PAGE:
Edward IV’s charter was issued to the Island during the War of the Roses and following the French Occupation of Jersey from 1461 – 1468.

In the spring of 1461 Mont Orgueil Castle was raided by a French Force under Jean Carbonnel. The French remained in charge of the Island until, in 1468, Richard Harliston, a Yorkist Vice-Admiral dedicated to the cause of Edward IV secretly landed on the Island and met with Philippe de Carteret, Seigneur of St Ouen. de Carteret was a leading figure of resistance against the French Occupation.

Harliston and de Carteret mustered local troops and laid siege to the French forces at Mont Orgueil on 17 May 1468. The siege lasted for just over 6 months until the Castle finally had to surrender and the Island was reclaimed for the England Crown.

On 28 January 1469 Edward IV confirmed all Jersey’s ancient franchise and gave the people of Jersey freedom from charges made in cities in England:

‘bearing in mind with what constancy and courage the community has proved loyal to us and our forefathers and how many perils and losses they have borne in reducing our Castle of Mont Orgill’

This charter, issued later that year, indicates that Edward, despite praising the ‘great fealty’ of the inhabitants of Jersey, expects compensation from the Channel Islands of the sum of £2,833 6 shillings 8 pence for the

‘re-taking of our said Island of Jersey and Castle of Mont Orgueil on the same Island’

This is a tremendous sum of money given that Jersey was recovering from the effects of occupation – the equivalent worth today is reckoned at £1.4 million. Edward does, however, offer trade incentives to Islanders which he hopes will help them pay the compensation.

Edward shows his concern that this sum will lead to the ‘manifest impoverishment’ of the people of the Islands unless they are ‘by us the same be aided’. He talks of the ‘great fealty’ that the Island have shown the Crown and to assist with the payment of the recompense by the Islands he uses this document to establish a grant to a number of individuals including John Desouslemont, Nicholas Lepetit and John Lemoigne.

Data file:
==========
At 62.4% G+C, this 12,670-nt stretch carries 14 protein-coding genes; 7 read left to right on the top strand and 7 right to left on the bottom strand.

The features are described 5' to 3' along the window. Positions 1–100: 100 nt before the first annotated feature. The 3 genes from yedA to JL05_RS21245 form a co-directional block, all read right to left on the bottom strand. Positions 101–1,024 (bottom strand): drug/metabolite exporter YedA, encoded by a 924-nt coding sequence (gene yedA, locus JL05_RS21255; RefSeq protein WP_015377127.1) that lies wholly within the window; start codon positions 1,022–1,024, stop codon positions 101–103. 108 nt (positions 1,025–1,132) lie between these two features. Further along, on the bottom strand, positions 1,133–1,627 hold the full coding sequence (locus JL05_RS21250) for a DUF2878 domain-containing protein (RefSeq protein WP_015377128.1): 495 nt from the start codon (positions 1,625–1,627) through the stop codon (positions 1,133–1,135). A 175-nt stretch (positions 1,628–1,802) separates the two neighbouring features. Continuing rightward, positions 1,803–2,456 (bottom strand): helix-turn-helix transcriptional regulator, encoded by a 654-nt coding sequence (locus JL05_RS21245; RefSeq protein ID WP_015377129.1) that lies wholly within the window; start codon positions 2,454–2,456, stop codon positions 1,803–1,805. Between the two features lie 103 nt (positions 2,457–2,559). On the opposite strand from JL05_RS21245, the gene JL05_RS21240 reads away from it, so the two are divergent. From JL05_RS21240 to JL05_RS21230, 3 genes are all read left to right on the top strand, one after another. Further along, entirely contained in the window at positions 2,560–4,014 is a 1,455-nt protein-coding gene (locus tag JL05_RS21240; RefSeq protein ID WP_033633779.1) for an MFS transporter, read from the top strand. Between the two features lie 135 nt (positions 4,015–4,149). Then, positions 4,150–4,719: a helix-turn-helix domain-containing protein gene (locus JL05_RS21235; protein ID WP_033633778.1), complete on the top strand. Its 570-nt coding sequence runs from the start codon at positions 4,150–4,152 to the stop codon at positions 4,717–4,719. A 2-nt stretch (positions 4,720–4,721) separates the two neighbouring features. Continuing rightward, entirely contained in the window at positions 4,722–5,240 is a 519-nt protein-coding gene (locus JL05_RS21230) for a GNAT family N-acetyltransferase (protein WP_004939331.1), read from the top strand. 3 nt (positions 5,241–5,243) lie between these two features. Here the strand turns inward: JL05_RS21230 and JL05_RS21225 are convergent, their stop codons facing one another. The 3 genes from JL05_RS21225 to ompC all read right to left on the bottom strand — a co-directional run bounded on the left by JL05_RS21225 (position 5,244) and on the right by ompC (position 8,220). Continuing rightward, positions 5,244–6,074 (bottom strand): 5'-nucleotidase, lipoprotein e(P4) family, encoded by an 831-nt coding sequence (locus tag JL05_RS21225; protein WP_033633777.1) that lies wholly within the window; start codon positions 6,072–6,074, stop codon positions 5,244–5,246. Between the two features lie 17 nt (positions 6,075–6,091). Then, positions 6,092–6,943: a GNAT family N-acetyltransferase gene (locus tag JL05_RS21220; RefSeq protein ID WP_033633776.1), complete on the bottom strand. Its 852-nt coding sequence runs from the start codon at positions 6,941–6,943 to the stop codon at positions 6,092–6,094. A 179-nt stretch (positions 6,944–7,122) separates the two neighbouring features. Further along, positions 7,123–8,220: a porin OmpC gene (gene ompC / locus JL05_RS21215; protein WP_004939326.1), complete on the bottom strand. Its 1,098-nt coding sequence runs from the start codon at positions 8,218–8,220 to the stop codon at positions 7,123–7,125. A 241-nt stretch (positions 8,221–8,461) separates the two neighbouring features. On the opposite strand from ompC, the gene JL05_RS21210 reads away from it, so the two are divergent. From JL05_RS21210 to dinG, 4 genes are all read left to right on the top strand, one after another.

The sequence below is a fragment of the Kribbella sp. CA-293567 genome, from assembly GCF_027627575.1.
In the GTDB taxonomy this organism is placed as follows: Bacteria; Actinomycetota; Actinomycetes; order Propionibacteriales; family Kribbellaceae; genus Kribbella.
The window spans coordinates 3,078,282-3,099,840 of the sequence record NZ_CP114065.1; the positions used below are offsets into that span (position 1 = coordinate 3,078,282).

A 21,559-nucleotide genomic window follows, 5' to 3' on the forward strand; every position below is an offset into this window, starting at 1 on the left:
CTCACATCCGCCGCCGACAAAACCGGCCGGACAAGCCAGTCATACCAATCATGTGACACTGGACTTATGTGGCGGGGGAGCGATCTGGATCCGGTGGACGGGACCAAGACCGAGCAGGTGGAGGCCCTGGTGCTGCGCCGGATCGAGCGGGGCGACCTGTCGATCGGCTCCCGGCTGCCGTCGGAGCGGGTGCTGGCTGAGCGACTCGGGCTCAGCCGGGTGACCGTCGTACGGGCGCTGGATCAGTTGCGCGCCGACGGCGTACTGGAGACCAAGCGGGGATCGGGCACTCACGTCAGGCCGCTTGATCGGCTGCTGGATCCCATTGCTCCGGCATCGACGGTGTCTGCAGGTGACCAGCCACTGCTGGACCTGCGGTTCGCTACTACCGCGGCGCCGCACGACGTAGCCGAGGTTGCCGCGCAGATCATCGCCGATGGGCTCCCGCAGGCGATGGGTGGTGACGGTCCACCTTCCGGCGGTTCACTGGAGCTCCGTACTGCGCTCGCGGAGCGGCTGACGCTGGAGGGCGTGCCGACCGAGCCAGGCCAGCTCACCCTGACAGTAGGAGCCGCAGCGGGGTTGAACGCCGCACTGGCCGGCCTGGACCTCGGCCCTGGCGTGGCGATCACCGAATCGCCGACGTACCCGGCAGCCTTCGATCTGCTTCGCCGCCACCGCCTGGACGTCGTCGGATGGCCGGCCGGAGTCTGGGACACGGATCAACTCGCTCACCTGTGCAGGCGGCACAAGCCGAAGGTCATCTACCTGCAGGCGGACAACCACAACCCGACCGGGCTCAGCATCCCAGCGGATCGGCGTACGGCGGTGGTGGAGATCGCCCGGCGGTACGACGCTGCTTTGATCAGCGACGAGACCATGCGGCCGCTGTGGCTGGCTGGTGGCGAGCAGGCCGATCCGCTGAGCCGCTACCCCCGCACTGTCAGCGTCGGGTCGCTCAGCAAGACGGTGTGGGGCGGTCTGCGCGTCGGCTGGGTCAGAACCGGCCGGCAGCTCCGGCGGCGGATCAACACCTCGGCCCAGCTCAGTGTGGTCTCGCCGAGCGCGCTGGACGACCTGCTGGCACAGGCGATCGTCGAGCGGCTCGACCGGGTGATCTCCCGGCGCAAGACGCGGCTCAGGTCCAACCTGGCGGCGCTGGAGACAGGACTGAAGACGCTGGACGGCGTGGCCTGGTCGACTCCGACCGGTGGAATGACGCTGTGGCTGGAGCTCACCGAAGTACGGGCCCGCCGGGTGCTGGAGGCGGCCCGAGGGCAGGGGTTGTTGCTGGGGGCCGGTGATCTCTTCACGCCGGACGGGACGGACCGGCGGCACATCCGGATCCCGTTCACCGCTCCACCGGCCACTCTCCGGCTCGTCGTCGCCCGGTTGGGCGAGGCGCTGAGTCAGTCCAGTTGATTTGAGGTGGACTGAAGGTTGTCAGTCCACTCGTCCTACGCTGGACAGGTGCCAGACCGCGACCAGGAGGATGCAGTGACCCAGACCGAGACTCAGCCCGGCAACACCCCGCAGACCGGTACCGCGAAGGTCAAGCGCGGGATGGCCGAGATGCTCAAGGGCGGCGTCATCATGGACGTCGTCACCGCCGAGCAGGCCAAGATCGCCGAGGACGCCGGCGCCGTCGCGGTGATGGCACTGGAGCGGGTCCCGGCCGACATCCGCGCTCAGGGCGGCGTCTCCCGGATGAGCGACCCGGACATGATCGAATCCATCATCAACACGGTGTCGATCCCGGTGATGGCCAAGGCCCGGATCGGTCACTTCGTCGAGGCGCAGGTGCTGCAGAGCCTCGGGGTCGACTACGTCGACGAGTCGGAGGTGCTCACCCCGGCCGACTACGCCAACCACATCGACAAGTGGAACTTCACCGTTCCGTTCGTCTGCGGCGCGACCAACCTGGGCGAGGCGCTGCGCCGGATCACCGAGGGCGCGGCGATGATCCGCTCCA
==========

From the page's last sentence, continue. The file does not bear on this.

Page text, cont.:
The grant gives these people or their representatives the right to trade their own goods and also those of other Islanders as follows;

so much, so many and so great trades and buying’s whatsoever of our Staple of Calais, in the least degree pertaining, within our Kingdom of England, (to) themself, and to provide for and the same thus gaining and provided for, in whatsoever ship…….from our homage at one time or diverse times in our ports of Poole, Exeter and Dartmouth….’

Although a community of English merchants concerned with the export trade existed before this time, the Company of the Staple can be confidently traced back to 1359, when the first royal grant was issued giving the merchants unequivocal control of the export trade in staple commodities. In 1363 the “Community of the Merchant of the Staples” moved to Calais from Bruges and soon became known as the Mayor and Company of the Merchants of the Staple of England.

In order to ship wool to Calais a merchant had to be a member of the Company and to obey its ordinances. Admission could be gained through a three to four year apprenticeship or by purchase and by the end of the fifteenth century, nearly 400 men were members. The Company enjoyed great wealth and controlled the English wool trade until the loss of Calais in 1558, by which time changes in the English textile industry were also undermining their trade.

If the Islanders find that they have £150 each year over, after paying customary dues and costs, this money is to be paid towards the recompense.

This type of grant seems to be in keeping with Edward’s own trading ambitions. Edward built closer relations with the merchant community and encouraged commercial treaties. He successfully traded wool on his own account to restore his family’s fortunes and thus freeing him from dependence on subsidies from Parliament. Through this document he appears to be encouraging the people of Jersey to do the same.